Follow us:

Microsoft Pri0

Welcome to Microsoft Pri0: That's Microspeak for top priority, and that's the news and observations you'll find here from Seattle Times technology reporter Matt Day.

September 28, 2011 at 8:00 AM

Will Amazon have to pay Microsoft for using Android in its new Kindle tablet?

The tech world is abuzz about Amazon’s new tablets, announced this morning at a press event in New York City. But will Amazon have to pay Microsoft royalties for using Android in at least one of its new tablets?

Amazon’s Kindle Fire, which will sell for $199, runs on Google’s Android software. (Amazon also announced other new offerings — including a $99 Kindle Touch and $79 Kindle starter — which don’t appear as if they run on the Android platform. We’ll update if we find out differently.)

The issue with devices that run on Android is that Microsoft says it has patents on technologies found in certain Android features. So it’s gone after companies that use Android on their phones or tablets, either suing them or reaching licensing agreements with them.

Just this morning, Microsoft announced a patent agreement with Samsung in which Samsung will pay Microsoft royalties for mobile phones and tablets running Android.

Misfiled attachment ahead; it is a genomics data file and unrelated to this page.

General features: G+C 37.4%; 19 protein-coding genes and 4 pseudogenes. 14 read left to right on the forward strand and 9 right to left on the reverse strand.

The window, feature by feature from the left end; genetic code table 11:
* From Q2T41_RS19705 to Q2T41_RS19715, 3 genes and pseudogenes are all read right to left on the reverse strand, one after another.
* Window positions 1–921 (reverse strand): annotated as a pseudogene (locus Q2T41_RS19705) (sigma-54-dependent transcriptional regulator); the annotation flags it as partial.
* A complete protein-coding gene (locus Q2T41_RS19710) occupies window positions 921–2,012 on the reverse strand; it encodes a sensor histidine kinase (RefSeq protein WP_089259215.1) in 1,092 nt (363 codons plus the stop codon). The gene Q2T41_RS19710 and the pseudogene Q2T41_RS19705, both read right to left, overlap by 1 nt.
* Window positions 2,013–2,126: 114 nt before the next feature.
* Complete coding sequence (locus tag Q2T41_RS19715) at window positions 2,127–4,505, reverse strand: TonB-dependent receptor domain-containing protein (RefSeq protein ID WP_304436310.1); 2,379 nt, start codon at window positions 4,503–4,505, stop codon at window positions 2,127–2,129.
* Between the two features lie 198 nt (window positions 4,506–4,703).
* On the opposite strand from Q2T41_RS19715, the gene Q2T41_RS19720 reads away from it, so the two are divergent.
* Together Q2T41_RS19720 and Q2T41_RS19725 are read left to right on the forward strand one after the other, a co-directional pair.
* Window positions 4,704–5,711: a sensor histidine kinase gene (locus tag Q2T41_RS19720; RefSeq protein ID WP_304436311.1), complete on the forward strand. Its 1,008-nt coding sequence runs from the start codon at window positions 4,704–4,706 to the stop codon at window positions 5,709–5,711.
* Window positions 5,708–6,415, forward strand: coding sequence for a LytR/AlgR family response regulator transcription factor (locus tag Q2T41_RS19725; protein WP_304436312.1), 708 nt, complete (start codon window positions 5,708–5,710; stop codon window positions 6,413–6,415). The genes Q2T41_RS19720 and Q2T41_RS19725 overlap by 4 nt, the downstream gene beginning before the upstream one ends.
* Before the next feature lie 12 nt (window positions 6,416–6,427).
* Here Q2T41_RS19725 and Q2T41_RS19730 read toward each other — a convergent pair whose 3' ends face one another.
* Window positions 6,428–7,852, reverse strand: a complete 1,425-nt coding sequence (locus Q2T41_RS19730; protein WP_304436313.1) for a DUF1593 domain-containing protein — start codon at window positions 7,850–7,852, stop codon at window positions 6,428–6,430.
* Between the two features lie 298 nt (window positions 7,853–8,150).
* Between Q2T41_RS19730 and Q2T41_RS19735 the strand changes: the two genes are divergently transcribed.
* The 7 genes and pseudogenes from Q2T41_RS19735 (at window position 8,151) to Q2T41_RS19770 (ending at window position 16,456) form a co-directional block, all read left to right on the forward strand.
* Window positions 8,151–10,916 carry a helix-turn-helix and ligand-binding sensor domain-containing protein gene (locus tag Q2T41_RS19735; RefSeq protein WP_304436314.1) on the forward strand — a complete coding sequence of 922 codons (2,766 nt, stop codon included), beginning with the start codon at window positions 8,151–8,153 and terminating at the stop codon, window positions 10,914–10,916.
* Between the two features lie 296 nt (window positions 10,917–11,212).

Microsoft and Amazon already have a patent cross-licensing agreement that involves existing Kindles, according to CNET News.

[Update 4:36 p.m.: Microsoft and Amazon’s cross-licensing agreement, reached in 2010, does not cover Android.

Microsoft declined to comment on whether it intends to either talk with, or a file a lawsuit against, Amazon over its new Android-based tablet.

Microsoft is protecting its intellectual property (IP) according to IP rules and also living by those rules, said Horacio Gutierrez, deputy general counsel for Microsoft. He noted that Microsoft has paid out more than $4.5 billion over the last decade in IP royalties to “third parties that hold IP that we believe are essential for our products to be shipped.”]

Comments

COMMENTS

No personal attacks or insults, no hate speech, no profanity. Please keep the conversation civil and help us moderate this thread by reporting any abuse. See our Commenting FAQ.



The opinions expressed in reader comments are those of the author only, and do not reflect the opinions of The Seattle Times.


The Seattle Times

The door is closed, but it's not locked.

Take a minute to subscribe and continue to enjoy The Seattle Times for as little as 99 cents a week.

Subscription options ►

Already a subscriber?

We've got good news for you. Unlimited seattletimes.com content access is included with most subscriptions.

Subscriber login ►
The Seattle Times

To keep reading, you need a subscription upgrade.

We hope you have enjoyed your complimentary access. For unlimited seattletimes.com access, please upgrade your digital subscription.

Call customer service at 1.800.542.0820 for assistance with your upgrade or questions about your subscriber status.

The Seattle Times

To keep reading, you need a subscription.

We hope you have enjoyed your complimentary access. Subscribe now for unlimited access!

Subscription options ►

Already a subscriber?

We've got good news for you. Unlimited seattletimes.com content access is included with most subscriptions.

Activate Subscriber Account ►